Hackers Disrupt A Large Portion of the Internet In Historic Attack

Tens of millions of infected computers including a network made up of “internet of things” devices bombarded online traffic on Friday, disrupting a large proportion of the internet in a “historic attack”.

Many users, especially on the east coast of the US, struggled to reach websites including Twitter, Spotify, Airbnb, and many more popular websites because of an attack on Dyn, a service which translates web addresses for many major companies.

Kyle York, Dyn’s chief strategy officer, said the New Hampshire-based company was watching for any further attacks, after two successful and a third attempted attack on Friday. He said it was a “historic attack” but the company did not yet know who was responsible.

“The nature and source of the attack is under investigation, but it was a sophisticated attack across multiple attack vectors and internet locations,” Mr York said in a blog post.

Dyn said that many of the internet protocol addresses flooding their service with requests in the attack, known as a distributed denial of service attack, were associated with the Mirai botnet, a network of internet of things devices that have been taken over by malicious software.

Flashpoint, a cyber security company that assisted Dyn in analysing the locations of the attack, said the Mirai malware targets devices such as digital video recorders, webcams and routers. The source code, or blueprint, for the malware was released online earlier this month.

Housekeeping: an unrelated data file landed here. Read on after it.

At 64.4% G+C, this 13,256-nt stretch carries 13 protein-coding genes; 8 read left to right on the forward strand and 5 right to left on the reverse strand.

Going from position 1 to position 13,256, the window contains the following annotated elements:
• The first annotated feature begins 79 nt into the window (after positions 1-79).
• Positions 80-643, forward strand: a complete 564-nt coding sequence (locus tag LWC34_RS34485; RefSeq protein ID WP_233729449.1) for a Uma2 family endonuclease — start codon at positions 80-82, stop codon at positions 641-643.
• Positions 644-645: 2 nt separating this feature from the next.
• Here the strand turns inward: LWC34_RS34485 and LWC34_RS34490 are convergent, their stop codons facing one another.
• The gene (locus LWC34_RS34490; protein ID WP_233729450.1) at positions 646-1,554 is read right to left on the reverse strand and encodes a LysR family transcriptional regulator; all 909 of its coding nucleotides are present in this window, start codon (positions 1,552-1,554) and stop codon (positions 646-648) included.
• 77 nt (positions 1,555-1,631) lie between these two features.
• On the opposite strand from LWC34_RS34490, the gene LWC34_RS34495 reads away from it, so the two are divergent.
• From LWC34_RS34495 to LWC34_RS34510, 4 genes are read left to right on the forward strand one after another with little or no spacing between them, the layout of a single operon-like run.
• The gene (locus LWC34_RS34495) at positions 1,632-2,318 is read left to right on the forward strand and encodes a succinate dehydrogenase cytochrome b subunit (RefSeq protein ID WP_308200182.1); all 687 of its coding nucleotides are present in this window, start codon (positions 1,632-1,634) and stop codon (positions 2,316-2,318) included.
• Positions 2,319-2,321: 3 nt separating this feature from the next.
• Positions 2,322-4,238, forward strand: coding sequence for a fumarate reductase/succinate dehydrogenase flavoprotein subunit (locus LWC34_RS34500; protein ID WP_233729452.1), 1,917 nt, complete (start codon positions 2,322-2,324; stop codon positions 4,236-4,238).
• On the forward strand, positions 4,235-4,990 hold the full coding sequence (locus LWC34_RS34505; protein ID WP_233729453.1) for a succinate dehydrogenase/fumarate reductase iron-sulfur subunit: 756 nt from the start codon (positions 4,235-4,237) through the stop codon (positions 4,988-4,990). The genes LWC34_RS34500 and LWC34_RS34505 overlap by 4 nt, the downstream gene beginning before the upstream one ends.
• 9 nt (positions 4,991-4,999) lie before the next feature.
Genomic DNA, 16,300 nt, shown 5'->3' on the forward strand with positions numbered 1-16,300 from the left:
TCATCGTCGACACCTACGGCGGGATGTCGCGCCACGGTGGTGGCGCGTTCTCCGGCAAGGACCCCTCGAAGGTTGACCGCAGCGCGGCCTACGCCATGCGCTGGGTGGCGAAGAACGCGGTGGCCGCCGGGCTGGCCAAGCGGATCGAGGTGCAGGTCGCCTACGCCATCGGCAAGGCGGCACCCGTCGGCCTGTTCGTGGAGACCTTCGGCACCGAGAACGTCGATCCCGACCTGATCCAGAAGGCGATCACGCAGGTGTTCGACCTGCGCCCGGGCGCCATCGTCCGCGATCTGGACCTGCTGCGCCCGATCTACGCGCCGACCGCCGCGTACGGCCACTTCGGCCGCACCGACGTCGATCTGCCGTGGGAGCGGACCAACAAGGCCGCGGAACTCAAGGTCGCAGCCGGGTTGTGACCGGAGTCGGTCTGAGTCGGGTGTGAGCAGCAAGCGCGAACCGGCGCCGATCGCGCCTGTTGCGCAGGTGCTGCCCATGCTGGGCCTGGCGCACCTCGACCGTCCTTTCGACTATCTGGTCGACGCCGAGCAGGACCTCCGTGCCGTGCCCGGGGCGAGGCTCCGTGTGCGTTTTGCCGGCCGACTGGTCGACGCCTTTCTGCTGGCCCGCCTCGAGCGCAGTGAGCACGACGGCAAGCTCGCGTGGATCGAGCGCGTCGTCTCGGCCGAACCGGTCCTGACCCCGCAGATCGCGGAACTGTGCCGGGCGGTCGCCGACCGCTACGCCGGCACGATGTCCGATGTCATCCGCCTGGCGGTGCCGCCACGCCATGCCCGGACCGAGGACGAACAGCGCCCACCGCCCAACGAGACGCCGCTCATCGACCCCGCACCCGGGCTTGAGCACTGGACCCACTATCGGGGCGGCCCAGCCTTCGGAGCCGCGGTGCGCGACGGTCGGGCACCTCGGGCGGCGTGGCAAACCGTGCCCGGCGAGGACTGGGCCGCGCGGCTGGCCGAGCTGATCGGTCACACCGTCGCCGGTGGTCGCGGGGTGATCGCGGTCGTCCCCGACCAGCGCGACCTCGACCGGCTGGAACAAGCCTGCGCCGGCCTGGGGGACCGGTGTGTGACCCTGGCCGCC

There are now more than 6.2bn connected internet of things devices in the world, according to data from research firm Gartner, far more than conventional computers. Many have been designed without security in mind, manufactured by companies that do not usually connect their products to the internet, or made without basic measures such as passwords because of the memory or keyboard that might require.

Hackers used this network of vulnerable devices to target a bottleneck in the internet infrastructure. Dyn translates web addresses such as Facebook.com into a series of numbers that the internet can understand. By bombarding it with too much traffic, cyber criminals can disrupt several high profile websites at once.

If hackers can disrupt the internet this easily, it is certain with the rise of IoT devices that this sort of attack is likely to become more frequent in the future.

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